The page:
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At the Edge

The Writings of Ronnie Govender

Rajendra Chetty

Ronnie Govender’s works are significant in the construction of a South African national identity. The purpose of this book is to engage critically with race, class and resistance through a collection of essays on Govender’s oeuvre. His writings are re-invigorated by close reading within the context of postcolonial and critical theory. Govender recalls the resilience of the multiracial community of Cato Manor whose democratic coexistence and mutual respect comprise a model for the new nation. As a memory work, his texts recollect private and community identity in the wounded spaces of colonial and apartheid oppression. Events of the past should be interpreted in a creative and imaginative way and literature enlightens it best.

Govender’s unique performative prose reconstructs and resurrects the lives of the residents of Cato Manor, their vitality and humour, pain and humiliation: a vibrant, racially integrated community destroyed by the South African apartheid regime’s notorious Group Areas Act. The book seeks to redress that marginalisation and awaken readers to the bravery and creativity of a small, defiant community in the face of forced removals and social injustice. This book reveals Govender’s central concern for human dignity—his innate sensitivity to the unspoken pain of oppressed people.

The book invites the reader to connect and contrast Govender with a range of contexts and intertextualities—from post-colonial to African continental, from the diasporic to the politically analogous. Govender’s radical shift from colonial obeisance theatre to a revelation of raw existence and authentic living is reflected by questioning, dis-comforting and aggrieving.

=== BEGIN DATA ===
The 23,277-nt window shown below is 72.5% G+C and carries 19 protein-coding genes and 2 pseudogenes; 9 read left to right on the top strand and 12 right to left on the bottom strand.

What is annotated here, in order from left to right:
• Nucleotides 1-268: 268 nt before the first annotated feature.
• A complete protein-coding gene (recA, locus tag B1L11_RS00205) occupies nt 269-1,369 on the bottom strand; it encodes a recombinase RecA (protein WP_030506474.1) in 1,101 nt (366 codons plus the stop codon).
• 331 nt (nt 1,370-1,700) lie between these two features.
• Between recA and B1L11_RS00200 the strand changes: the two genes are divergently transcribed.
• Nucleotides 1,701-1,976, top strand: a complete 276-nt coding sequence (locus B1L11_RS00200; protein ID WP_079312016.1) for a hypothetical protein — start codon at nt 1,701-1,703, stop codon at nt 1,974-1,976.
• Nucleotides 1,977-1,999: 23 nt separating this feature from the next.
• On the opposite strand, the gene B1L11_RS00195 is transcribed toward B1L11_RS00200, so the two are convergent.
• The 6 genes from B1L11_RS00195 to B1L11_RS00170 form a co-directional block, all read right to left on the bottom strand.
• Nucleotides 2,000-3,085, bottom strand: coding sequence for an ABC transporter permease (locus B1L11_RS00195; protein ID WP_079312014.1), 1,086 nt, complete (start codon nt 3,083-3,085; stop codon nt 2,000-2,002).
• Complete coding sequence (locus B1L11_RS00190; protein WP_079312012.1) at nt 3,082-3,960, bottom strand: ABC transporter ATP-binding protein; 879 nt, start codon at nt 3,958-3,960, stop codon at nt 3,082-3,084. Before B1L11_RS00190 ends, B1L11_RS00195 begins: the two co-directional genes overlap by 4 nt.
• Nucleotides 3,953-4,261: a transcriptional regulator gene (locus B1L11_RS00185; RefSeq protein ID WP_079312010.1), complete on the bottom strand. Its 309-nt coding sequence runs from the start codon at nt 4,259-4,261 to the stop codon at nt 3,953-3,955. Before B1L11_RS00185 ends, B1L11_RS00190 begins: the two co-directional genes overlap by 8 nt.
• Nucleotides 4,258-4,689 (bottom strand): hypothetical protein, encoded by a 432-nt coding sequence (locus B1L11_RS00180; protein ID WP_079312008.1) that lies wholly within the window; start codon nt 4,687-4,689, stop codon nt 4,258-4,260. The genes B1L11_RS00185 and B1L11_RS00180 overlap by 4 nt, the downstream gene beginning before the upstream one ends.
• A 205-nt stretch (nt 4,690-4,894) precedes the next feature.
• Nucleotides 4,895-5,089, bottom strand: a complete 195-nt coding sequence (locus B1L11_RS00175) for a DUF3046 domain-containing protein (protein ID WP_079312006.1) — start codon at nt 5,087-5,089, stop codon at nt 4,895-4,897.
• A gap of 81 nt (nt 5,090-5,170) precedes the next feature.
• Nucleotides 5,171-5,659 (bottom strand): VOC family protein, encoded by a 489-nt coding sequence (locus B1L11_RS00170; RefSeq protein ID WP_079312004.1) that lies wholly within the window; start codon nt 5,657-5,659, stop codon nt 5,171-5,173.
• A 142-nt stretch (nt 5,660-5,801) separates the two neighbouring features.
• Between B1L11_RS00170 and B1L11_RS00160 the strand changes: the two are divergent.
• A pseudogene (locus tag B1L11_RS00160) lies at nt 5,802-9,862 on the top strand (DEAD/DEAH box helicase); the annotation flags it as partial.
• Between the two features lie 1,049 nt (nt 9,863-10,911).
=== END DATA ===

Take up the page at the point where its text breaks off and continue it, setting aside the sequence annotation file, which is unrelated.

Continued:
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Chapter 4. Beyond Calvary: I Did It for My God

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· 4 ·

BEYOND CALVARY: I DID IT FOR MY GOD

Govender’s (2007) account of the religious debate, his very choice of this theme and his definition of the title, ‘Beyond Calvary’, as ‘the spiritual search beyond the symbols’ remains useful as introduction to this intense piece of theatre. It is Govender’s first play written during a workshop facilitated by India’s theatre doyenne, Krishna Shah, and first staged in 1964 in Durban. Govender is a conscious artist, fully aware of the game of cat and mouse that often exists between playwright and audience. He creates and sustains tension by keeping the plot carefully concealed; he reveals tempting glimpses of what may yet happen and thus draws the audience forward with increased curiosity. The technique of entrapping and teasing the audience is essential in building the pace and intensity of the play towards a climax. Govender’s awareness of art as a conscious undertaking, a ludic relation between artist and observer, marks him out early in life as a consummate dramatist. In ‘Beyond Calvary’ this ability to allure the audience is immediately obvious in the title of the play itself. He prompts the listener to ask certain questions before the play has even begun. What is beyond Calvary? Resurrection? And why is he writing about a Christian theme as bleak and terrifying as Calvary, the crucifixion? Answers to these questions lie in the play but raising curiosity is the first vital step which must be quick...

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